We covered the other day how North Carolina was ordered to redo it’s congressional maps, Court Tells North Carolina to Redraw Congressional Lines by Next Week.

The Supreme Court just issued a Stay of that order.

The application for stay presented to The Chief Justice and by him referred to the Court is granted, and it is ordered that the order of the United States District Court for the Middle District of North Carolina, case Nos. 1:16-CV-1026 and 1:16-CV1164, entered January 9, 2018, is stayed pending the timely filing and disposition of an appeal in this Court.

Justice Ginsburg and Justice Sotomayor would deny the application for stay.

https://www.supremecourt.gov/orders/courtorders/011818zr1_b97c.pdf

Reuters explains the political significance of the current districts:

The three-judge panel ruled that the Republican-drawn districts violated the U.S. Constitution’s guarantee of equal protection under the law by intentionally hobbling the electoral strength of non-Republican voters. Two of the three judges also said the plan ran afoul of the Constitution’s First Amendment by discriminating based on political belief and association.

Those judges on Tuesday refused to put the ruling on hold.

North Carolina’s congressional maps were challenged in two lawsuits by more than two dozen Democratic voters, the North Carolina Democratic Party and other groups.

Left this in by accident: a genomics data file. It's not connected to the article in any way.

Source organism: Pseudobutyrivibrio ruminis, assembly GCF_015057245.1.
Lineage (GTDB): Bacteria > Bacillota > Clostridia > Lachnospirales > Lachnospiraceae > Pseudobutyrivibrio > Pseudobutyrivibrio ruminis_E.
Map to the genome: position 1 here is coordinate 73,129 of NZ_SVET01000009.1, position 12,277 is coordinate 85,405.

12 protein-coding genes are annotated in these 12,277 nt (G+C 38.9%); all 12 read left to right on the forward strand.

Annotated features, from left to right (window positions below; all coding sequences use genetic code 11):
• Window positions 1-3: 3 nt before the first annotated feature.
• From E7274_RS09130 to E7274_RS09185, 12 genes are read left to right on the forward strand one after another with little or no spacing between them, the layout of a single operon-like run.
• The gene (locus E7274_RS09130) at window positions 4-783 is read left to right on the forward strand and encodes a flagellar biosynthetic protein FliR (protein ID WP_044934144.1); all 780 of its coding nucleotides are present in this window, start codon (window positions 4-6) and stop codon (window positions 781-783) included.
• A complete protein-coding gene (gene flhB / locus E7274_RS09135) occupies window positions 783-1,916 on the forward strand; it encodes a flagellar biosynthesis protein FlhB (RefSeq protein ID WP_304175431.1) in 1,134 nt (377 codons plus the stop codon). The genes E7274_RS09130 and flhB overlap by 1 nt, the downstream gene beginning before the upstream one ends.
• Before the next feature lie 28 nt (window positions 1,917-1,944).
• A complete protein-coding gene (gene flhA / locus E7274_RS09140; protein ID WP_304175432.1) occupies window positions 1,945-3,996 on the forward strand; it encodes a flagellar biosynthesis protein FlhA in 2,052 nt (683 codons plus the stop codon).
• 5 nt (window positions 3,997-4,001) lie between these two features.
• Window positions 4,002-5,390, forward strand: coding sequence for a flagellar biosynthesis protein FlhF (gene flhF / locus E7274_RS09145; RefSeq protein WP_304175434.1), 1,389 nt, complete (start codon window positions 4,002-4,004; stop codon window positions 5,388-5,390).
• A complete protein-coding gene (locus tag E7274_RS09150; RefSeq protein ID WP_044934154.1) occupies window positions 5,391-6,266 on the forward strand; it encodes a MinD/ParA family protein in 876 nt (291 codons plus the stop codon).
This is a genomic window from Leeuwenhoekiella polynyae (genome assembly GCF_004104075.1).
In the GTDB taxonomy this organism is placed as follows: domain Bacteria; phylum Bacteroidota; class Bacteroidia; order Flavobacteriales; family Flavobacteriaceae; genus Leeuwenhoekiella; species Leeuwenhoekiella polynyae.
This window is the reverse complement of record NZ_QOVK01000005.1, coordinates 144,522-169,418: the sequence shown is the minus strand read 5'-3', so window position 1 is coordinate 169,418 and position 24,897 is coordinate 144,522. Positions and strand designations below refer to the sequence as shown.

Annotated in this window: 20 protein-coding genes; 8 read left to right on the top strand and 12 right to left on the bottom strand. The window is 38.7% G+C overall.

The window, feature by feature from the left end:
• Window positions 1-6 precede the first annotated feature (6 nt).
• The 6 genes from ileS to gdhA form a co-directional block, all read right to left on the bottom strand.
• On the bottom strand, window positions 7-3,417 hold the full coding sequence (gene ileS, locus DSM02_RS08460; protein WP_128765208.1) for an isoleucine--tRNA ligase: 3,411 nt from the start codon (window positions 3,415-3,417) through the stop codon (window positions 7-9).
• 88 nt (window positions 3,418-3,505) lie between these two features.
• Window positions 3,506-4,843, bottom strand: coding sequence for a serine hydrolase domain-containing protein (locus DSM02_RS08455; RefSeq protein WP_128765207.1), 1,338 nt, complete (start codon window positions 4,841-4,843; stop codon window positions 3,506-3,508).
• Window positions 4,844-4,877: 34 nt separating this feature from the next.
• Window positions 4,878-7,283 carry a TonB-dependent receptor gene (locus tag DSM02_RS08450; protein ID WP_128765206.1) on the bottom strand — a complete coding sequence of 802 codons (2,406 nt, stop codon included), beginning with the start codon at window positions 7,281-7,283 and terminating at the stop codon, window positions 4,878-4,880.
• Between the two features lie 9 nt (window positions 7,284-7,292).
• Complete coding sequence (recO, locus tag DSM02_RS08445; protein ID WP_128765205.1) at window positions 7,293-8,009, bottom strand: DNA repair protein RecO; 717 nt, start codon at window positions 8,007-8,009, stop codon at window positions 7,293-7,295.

Under current North Carolina congressional boundaries, Republicans won 10 of the 13 House districts in 2016, despite getting just 53 percent of the statewide vote.

The Supreme Court is currently examining two other cases from Wisconsin and Maryland involving claims that electoral districts were manipulated to keep the majority party in power in a manner that violated voters’ constitutional rights. That practice is called partisan gerrymandering.

If the Supreme Court were to find partisan gerrymandering unconstitutional, it would be a first:

The Supreme Court has ruled that racial gerrymandering can violate the Constitution. But it has never struck down a voting map as an unconstitutional partisan gerrymander.

Republicans and, in private, many Democrats in North Carolina had expected the Supreme Court to stay last week’s ruling. But elected officials and political strategists had been preparing for the possibility of a hasty redrawing of the congressional map and an upending of carefully laid plans for the midterm campaigns.

Even the brief gap between the trial court’s ruling and the Supreme Court’s order left the state in a fit of paralysis weeks before the deadline to declare candidacies.